Followed by all of the tongues. All of this tongue and groove joinery was made with a regular table saw blade. No dado stack.
1/4” beadboard panel was used for the panels. It’s a super easy way to quickly add a simple visual detail. Two pieces were needed for the doors.
Here you can see the door going together. The joints were perfect so this process was uneventful. That’s the way you hope every glue-up goes.
The best way to pass time waiting for glue to dry is to enjoy a cold one. In this case it was a glass bottle of Mountain Dew. The glass bottles of soda have a very different taste.
A rabbet is needed for the back panel. Again, beadboard will be used here. Nick used a router to cut out the rabbet.
Here you can see the completed single door that will eventually be two doors. I’m not sure if this method saved any time or not but the objective is to mount the single door first to establish the hinge hole locations.
The hinges we used were overlay hinges. I actually took them off some scrap cabinet doors I had lying around. Doing so saved a little bit of hardware cost. I just had to spray paint them black.
After removing the door and one pair of hinges I carefully cut the door right down the middle and turned it into two doors. It’s a simple cut but a little nerve-racking as a simple error to one side might result in having to make the door again or add another step for a repair.
To cover the plywood and make everything look even we went with a satin white paint.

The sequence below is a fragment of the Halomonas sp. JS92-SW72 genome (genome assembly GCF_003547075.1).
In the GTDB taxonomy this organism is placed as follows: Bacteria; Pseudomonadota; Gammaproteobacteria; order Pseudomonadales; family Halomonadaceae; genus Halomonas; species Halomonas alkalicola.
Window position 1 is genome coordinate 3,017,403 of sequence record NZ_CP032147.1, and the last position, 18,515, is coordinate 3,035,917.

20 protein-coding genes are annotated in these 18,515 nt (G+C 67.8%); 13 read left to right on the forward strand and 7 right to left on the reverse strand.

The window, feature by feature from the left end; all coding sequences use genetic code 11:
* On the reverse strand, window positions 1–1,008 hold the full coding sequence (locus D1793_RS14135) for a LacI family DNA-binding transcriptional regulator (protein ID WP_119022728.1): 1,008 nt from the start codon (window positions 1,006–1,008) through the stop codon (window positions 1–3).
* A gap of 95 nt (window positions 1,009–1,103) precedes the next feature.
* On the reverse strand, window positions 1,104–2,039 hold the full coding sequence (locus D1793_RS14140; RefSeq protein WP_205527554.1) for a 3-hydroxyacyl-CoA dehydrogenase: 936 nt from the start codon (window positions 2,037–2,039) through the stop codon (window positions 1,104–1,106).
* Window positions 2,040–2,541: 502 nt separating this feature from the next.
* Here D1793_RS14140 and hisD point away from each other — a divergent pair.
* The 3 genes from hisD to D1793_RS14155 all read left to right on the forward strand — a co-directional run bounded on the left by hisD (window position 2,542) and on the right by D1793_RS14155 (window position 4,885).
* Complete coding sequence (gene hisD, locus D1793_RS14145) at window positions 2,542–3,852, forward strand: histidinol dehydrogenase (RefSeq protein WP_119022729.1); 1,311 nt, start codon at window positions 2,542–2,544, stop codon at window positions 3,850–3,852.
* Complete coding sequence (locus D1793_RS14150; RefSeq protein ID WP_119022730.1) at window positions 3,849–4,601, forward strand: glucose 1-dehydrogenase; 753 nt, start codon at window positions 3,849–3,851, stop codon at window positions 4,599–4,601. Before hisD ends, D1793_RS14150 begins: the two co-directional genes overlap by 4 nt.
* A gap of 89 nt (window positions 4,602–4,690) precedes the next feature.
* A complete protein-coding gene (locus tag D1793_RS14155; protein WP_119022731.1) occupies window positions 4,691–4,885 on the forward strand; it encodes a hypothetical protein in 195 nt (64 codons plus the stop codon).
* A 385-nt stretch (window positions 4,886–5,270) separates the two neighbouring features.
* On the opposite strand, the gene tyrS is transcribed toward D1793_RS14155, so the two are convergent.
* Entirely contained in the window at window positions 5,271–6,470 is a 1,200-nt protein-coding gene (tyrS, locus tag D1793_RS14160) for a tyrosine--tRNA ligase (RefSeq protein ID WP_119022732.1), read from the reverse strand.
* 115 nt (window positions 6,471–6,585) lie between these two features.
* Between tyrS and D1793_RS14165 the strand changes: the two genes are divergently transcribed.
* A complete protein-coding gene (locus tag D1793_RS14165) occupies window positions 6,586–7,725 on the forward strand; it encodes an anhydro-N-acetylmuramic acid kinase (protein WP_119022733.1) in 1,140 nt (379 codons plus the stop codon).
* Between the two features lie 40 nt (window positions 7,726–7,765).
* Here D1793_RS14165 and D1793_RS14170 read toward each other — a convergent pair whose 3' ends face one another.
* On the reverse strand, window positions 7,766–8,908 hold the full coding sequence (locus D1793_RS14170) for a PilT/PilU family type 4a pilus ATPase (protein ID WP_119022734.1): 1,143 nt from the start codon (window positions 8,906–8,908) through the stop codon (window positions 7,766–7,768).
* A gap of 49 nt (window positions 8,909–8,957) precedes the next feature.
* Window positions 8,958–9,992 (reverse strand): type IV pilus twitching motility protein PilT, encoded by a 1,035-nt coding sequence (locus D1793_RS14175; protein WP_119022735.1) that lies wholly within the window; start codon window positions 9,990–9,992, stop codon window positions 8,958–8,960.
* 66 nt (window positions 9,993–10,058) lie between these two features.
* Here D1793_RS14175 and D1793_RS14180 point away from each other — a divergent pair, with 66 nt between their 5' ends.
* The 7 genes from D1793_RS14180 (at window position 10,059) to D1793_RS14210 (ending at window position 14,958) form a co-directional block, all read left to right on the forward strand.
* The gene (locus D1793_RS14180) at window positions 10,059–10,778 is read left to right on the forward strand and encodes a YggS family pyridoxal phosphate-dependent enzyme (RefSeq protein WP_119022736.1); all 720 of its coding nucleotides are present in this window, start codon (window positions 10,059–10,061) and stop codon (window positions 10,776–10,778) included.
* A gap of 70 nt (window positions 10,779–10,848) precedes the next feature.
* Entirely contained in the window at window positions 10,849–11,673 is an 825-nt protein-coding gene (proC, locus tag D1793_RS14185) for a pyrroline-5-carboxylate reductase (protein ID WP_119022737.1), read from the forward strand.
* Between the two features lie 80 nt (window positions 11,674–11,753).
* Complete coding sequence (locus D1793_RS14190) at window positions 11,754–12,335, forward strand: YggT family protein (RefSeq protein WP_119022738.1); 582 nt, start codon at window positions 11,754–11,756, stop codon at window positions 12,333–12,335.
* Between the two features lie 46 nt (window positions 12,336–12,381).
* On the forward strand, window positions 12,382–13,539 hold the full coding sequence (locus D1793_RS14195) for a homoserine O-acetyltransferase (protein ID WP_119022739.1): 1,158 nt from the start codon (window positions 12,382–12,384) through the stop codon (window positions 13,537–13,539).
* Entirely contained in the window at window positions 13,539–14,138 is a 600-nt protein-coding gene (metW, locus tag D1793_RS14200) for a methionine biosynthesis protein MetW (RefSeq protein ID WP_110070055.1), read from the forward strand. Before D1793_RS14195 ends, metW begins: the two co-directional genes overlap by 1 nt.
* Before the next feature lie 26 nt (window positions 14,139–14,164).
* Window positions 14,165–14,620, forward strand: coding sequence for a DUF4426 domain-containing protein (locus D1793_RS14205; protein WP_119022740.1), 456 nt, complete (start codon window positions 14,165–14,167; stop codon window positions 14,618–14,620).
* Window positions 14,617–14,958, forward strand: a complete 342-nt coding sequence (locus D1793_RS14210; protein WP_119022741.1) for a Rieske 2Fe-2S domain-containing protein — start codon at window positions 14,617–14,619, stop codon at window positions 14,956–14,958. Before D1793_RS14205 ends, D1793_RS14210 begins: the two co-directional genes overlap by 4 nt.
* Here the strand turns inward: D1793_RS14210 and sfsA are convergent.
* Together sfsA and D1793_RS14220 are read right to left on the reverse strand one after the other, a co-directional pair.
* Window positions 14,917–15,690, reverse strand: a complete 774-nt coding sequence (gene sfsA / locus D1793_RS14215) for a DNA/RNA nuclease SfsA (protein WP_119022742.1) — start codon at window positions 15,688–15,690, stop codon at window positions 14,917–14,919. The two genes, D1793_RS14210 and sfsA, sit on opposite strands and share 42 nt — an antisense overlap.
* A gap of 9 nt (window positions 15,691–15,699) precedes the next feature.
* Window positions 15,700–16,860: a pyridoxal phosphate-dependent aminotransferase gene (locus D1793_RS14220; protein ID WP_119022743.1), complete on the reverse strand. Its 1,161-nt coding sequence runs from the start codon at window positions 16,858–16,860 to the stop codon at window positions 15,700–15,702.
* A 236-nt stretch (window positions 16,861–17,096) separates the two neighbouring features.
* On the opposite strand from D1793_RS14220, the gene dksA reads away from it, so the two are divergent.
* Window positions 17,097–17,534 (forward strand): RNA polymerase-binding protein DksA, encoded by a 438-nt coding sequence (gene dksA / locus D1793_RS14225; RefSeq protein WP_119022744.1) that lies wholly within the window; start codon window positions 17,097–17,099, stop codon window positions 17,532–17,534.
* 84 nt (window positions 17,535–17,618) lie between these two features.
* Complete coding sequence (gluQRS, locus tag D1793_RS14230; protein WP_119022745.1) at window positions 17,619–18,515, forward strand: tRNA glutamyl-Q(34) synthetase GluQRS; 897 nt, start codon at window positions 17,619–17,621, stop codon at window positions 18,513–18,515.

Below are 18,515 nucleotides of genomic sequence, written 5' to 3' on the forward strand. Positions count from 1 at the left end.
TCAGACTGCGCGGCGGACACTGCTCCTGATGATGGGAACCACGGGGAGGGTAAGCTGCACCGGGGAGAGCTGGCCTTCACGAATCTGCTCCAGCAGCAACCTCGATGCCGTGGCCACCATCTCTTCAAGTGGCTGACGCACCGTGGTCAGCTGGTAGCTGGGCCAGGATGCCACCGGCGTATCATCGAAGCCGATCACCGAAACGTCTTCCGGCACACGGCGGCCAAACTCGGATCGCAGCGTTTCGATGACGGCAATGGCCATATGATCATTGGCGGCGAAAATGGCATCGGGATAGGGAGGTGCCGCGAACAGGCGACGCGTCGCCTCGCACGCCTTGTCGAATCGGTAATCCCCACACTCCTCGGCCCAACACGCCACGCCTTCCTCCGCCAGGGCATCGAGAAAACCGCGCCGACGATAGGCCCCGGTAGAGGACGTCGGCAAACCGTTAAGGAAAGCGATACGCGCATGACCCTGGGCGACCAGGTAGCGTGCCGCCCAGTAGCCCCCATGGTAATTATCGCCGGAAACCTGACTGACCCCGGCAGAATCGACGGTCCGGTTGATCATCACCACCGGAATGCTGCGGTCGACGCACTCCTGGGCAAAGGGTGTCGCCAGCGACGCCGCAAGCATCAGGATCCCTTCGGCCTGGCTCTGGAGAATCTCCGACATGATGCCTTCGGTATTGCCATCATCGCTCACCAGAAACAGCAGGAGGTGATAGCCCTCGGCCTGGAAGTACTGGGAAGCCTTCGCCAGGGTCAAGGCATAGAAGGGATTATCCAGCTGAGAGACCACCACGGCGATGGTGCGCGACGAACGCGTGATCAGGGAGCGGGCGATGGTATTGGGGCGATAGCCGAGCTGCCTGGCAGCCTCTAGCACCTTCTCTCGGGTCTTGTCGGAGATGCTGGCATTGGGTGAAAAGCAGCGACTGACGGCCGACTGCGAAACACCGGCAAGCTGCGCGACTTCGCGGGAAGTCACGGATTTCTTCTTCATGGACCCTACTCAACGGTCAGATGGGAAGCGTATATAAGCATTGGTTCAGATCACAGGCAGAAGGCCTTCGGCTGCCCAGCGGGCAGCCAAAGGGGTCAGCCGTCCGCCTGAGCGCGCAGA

The sapele top was finished with a few coats of danish oil. I really love the way this top piece turned out. This image actually shows the bottom side of the board. The other side is a little more clear.
Finally the top can be attached to the base with some table top hold down fasteners. These are super simple to use and do a good job at letting the top move with expansion and contraction. If you don’t have enough room to use a drill you can put a regular hex bit into a 1/4” socket and use a ratchet to drive the screws.
We finished it off with a set of reclaimed cabinet door knobs. Again, spray painted black. The completed cabinet turned out very well. It was a super simple build that looks really sharp and didn’t take up much as far as materials. I actually had everything on hand except the beadboard. That was the only thing I purchased for this project.
As I said earlier, I had Nick Ferry in the shop helping me with this one. Be sure to stop by his website and check out all of his projects and let him know what you think of this project.